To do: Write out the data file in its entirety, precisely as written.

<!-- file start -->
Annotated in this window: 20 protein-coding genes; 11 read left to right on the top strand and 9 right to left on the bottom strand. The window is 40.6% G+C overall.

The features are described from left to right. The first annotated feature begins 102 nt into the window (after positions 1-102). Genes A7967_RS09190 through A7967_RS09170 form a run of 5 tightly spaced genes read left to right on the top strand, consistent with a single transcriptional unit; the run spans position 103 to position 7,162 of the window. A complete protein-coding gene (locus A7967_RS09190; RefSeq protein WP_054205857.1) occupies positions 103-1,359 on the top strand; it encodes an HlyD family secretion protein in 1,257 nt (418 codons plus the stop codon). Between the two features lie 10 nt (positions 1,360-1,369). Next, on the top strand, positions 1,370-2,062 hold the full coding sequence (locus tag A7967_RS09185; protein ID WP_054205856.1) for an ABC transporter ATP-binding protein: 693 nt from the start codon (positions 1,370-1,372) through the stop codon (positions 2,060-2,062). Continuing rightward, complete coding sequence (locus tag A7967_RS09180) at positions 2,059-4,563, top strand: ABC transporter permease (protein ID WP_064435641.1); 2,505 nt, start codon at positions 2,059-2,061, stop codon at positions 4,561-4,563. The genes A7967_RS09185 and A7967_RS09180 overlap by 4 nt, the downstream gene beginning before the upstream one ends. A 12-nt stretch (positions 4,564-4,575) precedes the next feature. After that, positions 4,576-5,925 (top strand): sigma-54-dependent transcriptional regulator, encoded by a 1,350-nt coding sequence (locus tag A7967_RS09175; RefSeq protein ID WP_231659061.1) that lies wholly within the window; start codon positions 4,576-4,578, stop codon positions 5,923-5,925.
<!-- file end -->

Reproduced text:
Annotated in this window: 20 protein-coding genes; 11 read left to right on the top strand and 9 right to left on the bottom strand. The window is 40.6% G+C overall.

The features are described from left to right. The first annotated feature begins 102 nt into the window (after positions 1-102). Genes A7967_RS09190 through A7967_RS09170 form a run of 5 tightly spaced genes read left to right on the top strand, consistent with a single transcriptional unit; the run spans position 103 to position 7,162 of the window. A complete protein-coding gene (locus A7967_RS09190; RefSeq protein WP_054205857.1) occupies positions 103-1,359 on the top strand; it encodes an HlyD family secretion protein in 1,257 nt (418 codons plus the stop codon). Between the two features lie 10 nt (positions 1,360-1,369). Next, on the top strand, positions 1,370-2,062 hold the full coding sequence (locus tag A7967_RS09185; protein ID WP_054205856.1) for an ABC transporter ATP-binding protein: 693 nt from the start codon (positions 1,370-1,372) through the stop codon (positions 2,060-2,062). Continuing rightward, complete coding sequence (locus tag A7967_RS09180) at positions 2,059-4,563, top strand: ABC transporter permease (protein ID WP_064435641.1); 2,505 nt, start codon at positions 2,059-2,061, stop codon at positions 4,561-4,563. The genes A7967_RS09185 and A7967_RS09180 overlap by 4 nt, the downstream gene beginning before the upstream one ends. A 12-nt stretch (positions 4,564-4,575) precedes the next feature. After that, positions 4,576-5,925 (top strand): sigma-54-dependent transcriptional regulator, encoded by a 1,350-nt coding sequence (locus tag A7967_RS09175; RefSeq protein ID WP_231659061.1) that lies wholly within the window; start codon positions 4,576-4,578, stop codon positions 5,923-5,925.